“In the absence of such remedy, [the city's] approval will remain in effect in violation of state law, and [the College Area Residents Association] will suffer irreparable harm because violations of applicable land use laws and regulations and significant adverse environmental impacts generated by the Project that will have not been properly analyzed under [the California Environmental Quality Act]."

The case will be discussed during a July 22 hearing.

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Reducing the number of beds from 365 to 351 was enough for the Council? Students are willing to sleep on floors and in closets.

"Classified as a multi-unit plan, the building would meet SDSU standards for student housing and be policed by SDSU cops and managed by SDSU residence managers. It would have four beds per apartment, lease by the bed, and residents would have to be enrolled at SDSU. But it's not a dorm, according to Capstone Properties." from the June Reader story.

I am sure there is a course that covers the concept of semantics somewhere at SDSU--unless the Linguistics Dept. no longer exists--and I'm guessing whoever teaches it could use the above quote as a prime example.

Who are they trying to kid when they say it is not a dorm. Of course it is a dorm.

With the hard-to-understand popularity of SDSU for students from all across the state, the campus is packing them in, and is growing as fast as state budgets allow. Big pressure for someplace for those students to live is there, and is intensifying. And the logical area for the residential facilities is near campus. Hence a vacant parcel on College Avenue is being permitted for a large facility. The campus is growing, but it doesn't have the space to build housing units for students in sufficient numbers. But doesn't this really qualify as part of the SDSU campus? Sure sounds that way to me.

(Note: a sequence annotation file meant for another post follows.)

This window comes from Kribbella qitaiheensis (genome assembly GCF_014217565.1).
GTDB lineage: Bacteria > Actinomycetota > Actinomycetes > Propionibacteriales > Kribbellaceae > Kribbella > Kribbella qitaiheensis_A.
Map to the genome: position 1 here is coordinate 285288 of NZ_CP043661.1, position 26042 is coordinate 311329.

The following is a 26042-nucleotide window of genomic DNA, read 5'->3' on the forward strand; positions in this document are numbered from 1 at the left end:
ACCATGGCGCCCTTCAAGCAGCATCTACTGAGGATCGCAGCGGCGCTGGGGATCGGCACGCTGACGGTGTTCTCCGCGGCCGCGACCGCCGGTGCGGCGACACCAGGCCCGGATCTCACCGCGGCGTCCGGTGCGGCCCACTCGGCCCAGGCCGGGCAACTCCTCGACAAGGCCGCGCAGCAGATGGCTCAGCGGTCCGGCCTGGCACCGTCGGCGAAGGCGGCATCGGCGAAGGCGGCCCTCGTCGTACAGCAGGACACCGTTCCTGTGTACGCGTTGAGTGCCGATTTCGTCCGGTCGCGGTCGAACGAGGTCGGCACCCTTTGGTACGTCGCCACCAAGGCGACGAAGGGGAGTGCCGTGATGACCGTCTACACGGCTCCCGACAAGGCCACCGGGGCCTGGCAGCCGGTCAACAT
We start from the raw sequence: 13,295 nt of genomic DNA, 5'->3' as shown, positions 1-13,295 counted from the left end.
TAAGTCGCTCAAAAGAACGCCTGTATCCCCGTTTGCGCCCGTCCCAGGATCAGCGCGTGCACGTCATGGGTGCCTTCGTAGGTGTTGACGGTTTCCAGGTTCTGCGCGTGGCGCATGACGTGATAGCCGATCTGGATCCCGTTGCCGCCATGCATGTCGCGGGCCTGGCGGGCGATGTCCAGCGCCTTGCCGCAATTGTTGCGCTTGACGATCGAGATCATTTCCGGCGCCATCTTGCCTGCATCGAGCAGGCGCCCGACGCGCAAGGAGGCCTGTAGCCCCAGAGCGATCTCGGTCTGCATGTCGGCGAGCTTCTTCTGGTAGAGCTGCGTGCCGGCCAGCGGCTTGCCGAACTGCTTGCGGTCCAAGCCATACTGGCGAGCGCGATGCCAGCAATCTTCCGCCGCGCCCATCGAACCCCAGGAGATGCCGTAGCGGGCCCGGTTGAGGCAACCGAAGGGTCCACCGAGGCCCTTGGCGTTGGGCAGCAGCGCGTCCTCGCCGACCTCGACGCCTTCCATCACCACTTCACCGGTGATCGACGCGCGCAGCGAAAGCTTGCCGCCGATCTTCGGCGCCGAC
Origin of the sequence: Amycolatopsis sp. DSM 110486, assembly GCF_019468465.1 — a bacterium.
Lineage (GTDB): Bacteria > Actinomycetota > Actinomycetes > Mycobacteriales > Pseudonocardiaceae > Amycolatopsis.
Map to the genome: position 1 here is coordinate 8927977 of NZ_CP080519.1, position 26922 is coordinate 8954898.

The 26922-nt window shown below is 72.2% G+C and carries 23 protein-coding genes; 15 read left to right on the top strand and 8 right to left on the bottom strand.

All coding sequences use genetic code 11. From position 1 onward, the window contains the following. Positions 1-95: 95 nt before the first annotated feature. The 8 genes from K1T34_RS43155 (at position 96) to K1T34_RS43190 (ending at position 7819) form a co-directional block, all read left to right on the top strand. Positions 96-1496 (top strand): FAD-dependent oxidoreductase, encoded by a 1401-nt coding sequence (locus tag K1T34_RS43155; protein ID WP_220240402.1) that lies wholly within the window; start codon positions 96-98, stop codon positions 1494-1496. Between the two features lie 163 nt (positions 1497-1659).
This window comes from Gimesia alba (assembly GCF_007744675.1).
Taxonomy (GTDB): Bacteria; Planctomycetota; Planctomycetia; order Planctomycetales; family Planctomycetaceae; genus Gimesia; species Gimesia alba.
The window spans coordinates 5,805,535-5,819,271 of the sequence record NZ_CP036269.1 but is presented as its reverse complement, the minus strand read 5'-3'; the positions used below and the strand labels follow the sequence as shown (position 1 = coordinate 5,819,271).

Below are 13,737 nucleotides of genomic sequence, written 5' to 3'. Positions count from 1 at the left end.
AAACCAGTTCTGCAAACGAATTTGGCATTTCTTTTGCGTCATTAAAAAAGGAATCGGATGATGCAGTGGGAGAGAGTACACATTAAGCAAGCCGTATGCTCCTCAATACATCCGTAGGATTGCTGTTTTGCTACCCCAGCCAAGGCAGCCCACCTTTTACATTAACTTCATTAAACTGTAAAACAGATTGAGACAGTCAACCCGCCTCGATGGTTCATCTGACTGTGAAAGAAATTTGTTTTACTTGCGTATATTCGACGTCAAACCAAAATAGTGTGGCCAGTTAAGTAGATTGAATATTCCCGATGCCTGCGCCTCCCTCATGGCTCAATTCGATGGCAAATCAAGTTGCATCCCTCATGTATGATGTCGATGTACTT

There was a time when a huge number of SDSU students lived in Pacific Beach and Mission Beach. Many still do, but those areas are now more expensive than ever, and other people want to reside there too. Something's gotta give, guys.

Before someone takes umbrage, I described SDSU's popularity as hard-to-understand because the campus is notorious for not having the classes the students want to take and expect to have available. That's been an issue there for decades, yet the word doesn't seem to get out, and undergrads especially keep applying, being accepted, and showing up to a crowded campus.

It is another example of how a State College ignores its purpose and packs in foreign and out-of-state students while ignoring in-state students. As for student housing there is no place in San Diego County that is cheap. Many homes in the College area have been turned into slums by cramming students into 2 or 3 bedrooms. Traffic is a mess and parking is non existent.

I believe the school is also moving toward requiring freshmen to live on campus...nominally to "enhance their experience," but in reality, of course, if you demand people live in dorms, and you own the dorms...what happens to the price you charge when housing gets scarce?

Look up Capstone Development Partners on the Internet - http://www.capdevpartners.com/

You will get a good look at what is coming your way, with elegant view of Cornish Commons in Seattle, WA, an "enduring piece of living art and place where all Cornish students can gather to live and learn." No mention of where Cornish students can park, however. Only living and learning required.

Thanks for the link. This website notes that USD used Capstone to build a large project that had three phases, and was completed in about 8 years.

Can anyone vouch for the integrity of the design and the construction?